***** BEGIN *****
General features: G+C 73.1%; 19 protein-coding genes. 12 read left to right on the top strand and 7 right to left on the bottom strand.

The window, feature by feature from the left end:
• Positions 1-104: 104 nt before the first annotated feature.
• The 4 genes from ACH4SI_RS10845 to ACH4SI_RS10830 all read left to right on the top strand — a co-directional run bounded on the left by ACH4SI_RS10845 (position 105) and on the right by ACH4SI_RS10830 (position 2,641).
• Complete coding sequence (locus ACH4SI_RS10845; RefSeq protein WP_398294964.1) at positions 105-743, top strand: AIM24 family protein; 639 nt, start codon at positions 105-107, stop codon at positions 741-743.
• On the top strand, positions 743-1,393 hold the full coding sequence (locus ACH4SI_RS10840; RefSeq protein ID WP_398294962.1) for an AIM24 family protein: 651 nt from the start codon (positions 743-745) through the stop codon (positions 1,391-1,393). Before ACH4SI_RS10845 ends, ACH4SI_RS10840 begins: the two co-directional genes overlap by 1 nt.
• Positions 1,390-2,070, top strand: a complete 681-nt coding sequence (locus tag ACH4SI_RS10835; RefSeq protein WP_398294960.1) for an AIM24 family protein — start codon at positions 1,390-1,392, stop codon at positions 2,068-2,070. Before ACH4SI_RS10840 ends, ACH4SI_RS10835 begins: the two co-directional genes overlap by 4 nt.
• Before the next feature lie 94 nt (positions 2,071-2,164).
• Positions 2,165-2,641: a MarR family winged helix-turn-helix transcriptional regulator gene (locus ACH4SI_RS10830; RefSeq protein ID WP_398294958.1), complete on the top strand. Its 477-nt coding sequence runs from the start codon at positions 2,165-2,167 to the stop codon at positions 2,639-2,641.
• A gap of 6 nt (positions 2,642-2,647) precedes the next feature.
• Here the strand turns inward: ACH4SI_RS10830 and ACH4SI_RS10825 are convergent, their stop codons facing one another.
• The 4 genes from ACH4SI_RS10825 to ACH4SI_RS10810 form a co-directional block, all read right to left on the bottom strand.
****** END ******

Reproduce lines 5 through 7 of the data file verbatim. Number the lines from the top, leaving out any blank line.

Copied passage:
• Complete coding sequence (locus ACH4SI_RS10845; RefSeq protein WP_398294964.1) at positions 105-743, top strand: AIM24 family protein; 639 nt, start codon at positions 105-107, stop codon at positions 741-743.
• On the top strand, positions 743-1,393 hold the full coding sequence (locus ACH4SI_RS10840; RefSeq protein ID WP_398294962.1) for an AIM24 family protein: 651 nt from the start codon (positions 743-745) through the stop codon (positions 1,391-1,393). Before ACH4SI_RS10845 ends, ACH4SI_RS10840 begins: the two co-directional genes overlap by 1 nt.
• Positions 1,390-2,070, top strand: a complete 681-nt coding sequence (locus tag ACH4SI_RS10835; RefSeq protein WP_398294960.1) for an AIM24 family protein — start codon at positions 1,390-1,392, stop codon at positions 2,068-2,070. Before ACH4SI_RS10840 ends, ACH4SI_RS10835 begins: the two co-directional genes overlap by 4 nt.